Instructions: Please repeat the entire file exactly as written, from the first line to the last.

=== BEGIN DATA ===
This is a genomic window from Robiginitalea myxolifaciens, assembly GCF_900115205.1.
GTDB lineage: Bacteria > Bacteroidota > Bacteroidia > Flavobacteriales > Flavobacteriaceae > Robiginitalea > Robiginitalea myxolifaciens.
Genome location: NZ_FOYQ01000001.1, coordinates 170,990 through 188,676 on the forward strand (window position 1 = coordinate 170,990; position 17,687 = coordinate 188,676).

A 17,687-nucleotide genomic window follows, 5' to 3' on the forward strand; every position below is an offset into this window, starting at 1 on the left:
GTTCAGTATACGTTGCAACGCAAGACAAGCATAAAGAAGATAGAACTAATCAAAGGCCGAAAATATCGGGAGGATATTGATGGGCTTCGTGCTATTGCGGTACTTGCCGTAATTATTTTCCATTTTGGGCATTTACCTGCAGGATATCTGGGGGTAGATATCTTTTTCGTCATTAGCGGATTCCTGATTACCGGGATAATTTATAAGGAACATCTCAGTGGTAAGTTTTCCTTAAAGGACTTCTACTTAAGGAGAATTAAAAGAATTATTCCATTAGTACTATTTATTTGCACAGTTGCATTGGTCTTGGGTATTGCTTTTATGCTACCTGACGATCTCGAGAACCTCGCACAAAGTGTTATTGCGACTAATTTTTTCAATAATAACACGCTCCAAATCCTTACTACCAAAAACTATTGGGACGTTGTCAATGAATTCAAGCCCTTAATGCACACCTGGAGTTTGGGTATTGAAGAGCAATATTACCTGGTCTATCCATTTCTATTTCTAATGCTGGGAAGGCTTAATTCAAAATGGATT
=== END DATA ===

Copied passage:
This is a genomic window from Robiginitalea myxolifaciens, assembly GCF_900115205.1.
GTDB lineage: Bacteria > Bacteroidota > Bacteroidia > Flavobacteriales > Flavobacteriaceae > Robiginitalea > Robiginitalea myxolifaciens.
Genome location: NZ_FOYQ01000001.1, coordinates 170,990 through 188,676 on the forward strand (window position 1 = coordinate 170,990; position 17,687 = coordinate 188,676).

A 17,687-nucleotide genomic window follows, 5' to 3' on the forward strand; every position below is an offset into this window, starting at 1 on the left:
GTTCAGTATACGTTGCAACGCAAGACAAGCATAAAGAAGATAGAACTAATCAAAGGCCGAAAATATCGGGAGGATATTGATGGGCTTCGTGCTATTGCGGTACTTGCCGTAATTATTTTCCATTTTGGGCATTTACCTGCAGGATATCTGGGGGTAGATATCTTTTTCGTCATTAGCGGATTCCTGATTACCGGGATAATTTATAAGGAACATCTCAGTGGTAAGTTTTCCTTAAAGGACTTCTACTTAAGGAGAATTAAAAGAATTATTCCATTAGTACTATTTATTTGCACAGTTGCATTGGTCTTGGGTATTGCTTTTATGCTACCTGACGATCTCGAGAACCTCGCACAAAGTGTTATTGCGACTAATTTTTTCAATAATAACACGCTCCAAATCCTTACTACCAAAAACTATTGGGACGTTGTCAATGAATTCAAGCCCTTAATGCACACCTGGAGTTTGGGTATTGAAGAGCAATATTACCTGGTCTATCCATTTCTATTTCTAATGCTGGGAAGGCTTAATTCAAAATGGATT